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Goodyear local unions ratify USW local agreements

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PITTSBURGH—The United Steelworkers union has ratified local agreements at Goodyear's six plants in Akron; Topeka, Kan.; Gadsden, Ala.; Buffalo, N.Y.; Danville, Va.; and Fayetteville, N.C., a USW spokesman said.

Topeka, Gadsden, Buffalo and Danville ratified their agreements during the week of Oct. 27. Akron and Fayetteville had ratified their agreements before then, he said.

According to the Fayetteville local website, 73.6 percent of voters approved the deal. Tom Conway, USW's international vice president, administration, said each local passed its agreement by, at minimum, a 70-percent margin.

Goodyear declined to comment on the local agreements.

"I didn't think there were a lot of surprises," Conway said. "Some of them went pretty smoothly—Fayetteville and Akron got done early. The others kind of plunked along. They're all complete now. I think all have been ratified by good margins, and we're on our way."

The agreements are a supplement to the national agreement, which was approved earlier this year. The local agreements expire at the same time as the master contract, in July 2017.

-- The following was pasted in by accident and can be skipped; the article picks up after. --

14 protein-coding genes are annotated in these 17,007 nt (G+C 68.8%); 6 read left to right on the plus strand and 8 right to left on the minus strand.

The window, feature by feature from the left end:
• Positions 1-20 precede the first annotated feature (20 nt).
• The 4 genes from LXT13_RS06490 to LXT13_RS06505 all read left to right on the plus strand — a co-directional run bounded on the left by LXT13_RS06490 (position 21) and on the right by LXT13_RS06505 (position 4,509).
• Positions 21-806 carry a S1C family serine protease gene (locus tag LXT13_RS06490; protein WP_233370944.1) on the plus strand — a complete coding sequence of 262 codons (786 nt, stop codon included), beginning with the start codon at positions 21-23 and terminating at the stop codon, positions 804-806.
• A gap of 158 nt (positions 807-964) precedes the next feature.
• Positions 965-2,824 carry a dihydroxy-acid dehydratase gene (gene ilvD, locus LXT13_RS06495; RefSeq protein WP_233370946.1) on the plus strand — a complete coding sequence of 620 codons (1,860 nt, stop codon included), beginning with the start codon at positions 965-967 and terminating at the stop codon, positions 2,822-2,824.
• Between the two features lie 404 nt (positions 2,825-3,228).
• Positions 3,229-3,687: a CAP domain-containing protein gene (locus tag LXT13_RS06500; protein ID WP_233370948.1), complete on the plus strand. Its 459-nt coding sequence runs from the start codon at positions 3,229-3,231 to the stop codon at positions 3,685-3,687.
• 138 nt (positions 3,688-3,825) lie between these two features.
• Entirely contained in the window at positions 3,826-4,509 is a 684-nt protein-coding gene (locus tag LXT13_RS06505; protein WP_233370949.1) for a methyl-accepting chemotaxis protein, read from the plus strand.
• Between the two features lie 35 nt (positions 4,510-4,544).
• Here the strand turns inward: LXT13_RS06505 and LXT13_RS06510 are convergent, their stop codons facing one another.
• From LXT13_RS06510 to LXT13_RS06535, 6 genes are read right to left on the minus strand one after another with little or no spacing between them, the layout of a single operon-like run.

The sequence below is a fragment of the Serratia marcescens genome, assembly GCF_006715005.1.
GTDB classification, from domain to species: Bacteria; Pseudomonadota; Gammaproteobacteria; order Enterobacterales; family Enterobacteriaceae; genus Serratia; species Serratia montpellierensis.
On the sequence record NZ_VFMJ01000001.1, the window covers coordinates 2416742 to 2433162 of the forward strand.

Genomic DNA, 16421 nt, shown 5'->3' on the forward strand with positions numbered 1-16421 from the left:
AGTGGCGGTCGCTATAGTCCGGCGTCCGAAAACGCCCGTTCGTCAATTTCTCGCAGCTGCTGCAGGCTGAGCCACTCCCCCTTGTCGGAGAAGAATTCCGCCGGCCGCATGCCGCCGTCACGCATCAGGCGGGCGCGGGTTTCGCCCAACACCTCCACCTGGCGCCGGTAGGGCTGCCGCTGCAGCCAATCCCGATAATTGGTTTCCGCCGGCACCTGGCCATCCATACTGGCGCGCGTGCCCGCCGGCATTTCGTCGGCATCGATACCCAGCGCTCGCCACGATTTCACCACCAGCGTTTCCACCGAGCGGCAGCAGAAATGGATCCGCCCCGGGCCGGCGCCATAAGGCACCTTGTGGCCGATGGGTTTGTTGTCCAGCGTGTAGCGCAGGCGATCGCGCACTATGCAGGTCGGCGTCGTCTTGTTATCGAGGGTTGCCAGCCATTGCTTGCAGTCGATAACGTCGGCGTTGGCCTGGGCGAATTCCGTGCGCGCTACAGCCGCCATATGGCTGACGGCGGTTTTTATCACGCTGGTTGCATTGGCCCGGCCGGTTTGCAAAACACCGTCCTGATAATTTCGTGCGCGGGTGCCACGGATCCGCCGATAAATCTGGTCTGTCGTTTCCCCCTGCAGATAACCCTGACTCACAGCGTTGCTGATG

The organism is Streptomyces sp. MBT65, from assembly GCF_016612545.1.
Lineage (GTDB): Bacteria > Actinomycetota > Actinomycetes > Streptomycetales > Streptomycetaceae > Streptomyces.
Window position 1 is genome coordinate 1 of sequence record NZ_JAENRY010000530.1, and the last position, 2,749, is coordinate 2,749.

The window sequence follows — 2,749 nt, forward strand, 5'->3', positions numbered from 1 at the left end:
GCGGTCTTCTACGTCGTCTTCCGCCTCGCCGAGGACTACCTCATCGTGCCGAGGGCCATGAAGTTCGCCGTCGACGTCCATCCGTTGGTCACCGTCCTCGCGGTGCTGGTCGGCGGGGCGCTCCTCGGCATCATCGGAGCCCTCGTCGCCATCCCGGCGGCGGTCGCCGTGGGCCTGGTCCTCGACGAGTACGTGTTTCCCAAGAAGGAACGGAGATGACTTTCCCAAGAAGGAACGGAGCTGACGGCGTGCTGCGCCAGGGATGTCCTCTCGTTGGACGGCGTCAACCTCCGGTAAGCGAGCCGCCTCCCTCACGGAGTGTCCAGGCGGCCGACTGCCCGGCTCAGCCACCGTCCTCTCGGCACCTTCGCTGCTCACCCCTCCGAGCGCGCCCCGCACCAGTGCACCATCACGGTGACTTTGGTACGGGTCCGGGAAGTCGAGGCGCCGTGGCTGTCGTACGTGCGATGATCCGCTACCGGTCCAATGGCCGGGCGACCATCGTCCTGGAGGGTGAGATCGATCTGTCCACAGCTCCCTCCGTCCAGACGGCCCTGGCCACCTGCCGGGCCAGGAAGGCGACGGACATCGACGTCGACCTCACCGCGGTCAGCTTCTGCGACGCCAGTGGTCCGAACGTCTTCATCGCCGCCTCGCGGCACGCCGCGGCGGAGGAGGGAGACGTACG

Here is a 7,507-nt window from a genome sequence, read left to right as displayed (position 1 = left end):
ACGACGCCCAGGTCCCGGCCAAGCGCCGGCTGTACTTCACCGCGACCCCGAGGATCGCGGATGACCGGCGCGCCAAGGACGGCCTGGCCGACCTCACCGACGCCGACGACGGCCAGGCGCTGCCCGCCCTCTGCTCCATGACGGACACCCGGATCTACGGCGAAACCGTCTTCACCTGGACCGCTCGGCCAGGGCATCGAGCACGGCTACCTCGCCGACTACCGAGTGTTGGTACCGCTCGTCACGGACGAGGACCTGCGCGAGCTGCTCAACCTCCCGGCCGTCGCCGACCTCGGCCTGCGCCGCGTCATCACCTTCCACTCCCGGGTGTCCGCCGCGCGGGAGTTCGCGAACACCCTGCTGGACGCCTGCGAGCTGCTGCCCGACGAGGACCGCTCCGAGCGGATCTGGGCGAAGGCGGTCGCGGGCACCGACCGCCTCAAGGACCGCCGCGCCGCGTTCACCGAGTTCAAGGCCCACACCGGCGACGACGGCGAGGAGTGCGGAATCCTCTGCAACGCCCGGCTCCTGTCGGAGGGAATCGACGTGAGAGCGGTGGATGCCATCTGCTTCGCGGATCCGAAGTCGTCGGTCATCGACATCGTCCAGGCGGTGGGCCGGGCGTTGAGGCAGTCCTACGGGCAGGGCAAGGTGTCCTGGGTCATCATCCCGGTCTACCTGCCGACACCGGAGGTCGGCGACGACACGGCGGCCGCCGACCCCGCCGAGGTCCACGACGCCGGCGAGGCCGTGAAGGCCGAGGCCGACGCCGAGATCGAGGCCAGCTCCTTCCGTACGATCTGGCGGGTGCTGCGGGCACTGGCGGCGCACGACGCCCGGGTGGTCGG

The issues covered in the local agreements mainly revolved around scheduling and whether or not contractors could be used on certain operations, Conway said.

"Frankly I'm not sure why some of these things drug out the way they did," Conway said.

"I think in some instances, the company tried to expand it into things they might have tried to get in the master and didn't achieve. I think those things kind of drug it out; beyond that, I didn't see a lot of significant issues."

Negotiations in Topeka were resolved an hour before the deadline that the local union had set to go on strike. According to Conway, the local union was getting restless over wage increases promised to newly hired workers that wouldn't go into effect until the local contract was completed.

The issue causing the Topeka negotiations to drag out, according to local vice president Jody Juarez, was wording about how employees could schedule vacation on weekends.

Juarez said the union was concerned over wording that termed Saturday and Sunday as preferred days. Weekends were termed preferred days when the plant was operating on a conventional work schedule. Since then, it had switched to a six and two-thirds schedule, but the contract still labeled Saturday and Sunday as preferred days. The union wanted that language removed since weekends became part of the regular working schedule.

Conway said Topeka was the only local that came close to a work stoppage.

"The master agreement now covers a lot of issues," Conway said. "When they go have their local talks, while those are certainly important to that location, I don't know that the issues that get there necessarily are of that significance that people can get into the street over them. But it can certainly happen. I don't think people felt like they've given up a lot at local."

Conway said he felt the union came through the locals in pretty good shape without concessions.

"We have a good master agreement; we got a lot done there," Conway said. "We made progress in the locals. Anytime we can do that without a work stoppage or any interruption is good for the unions as well for the company. It's still a tough market."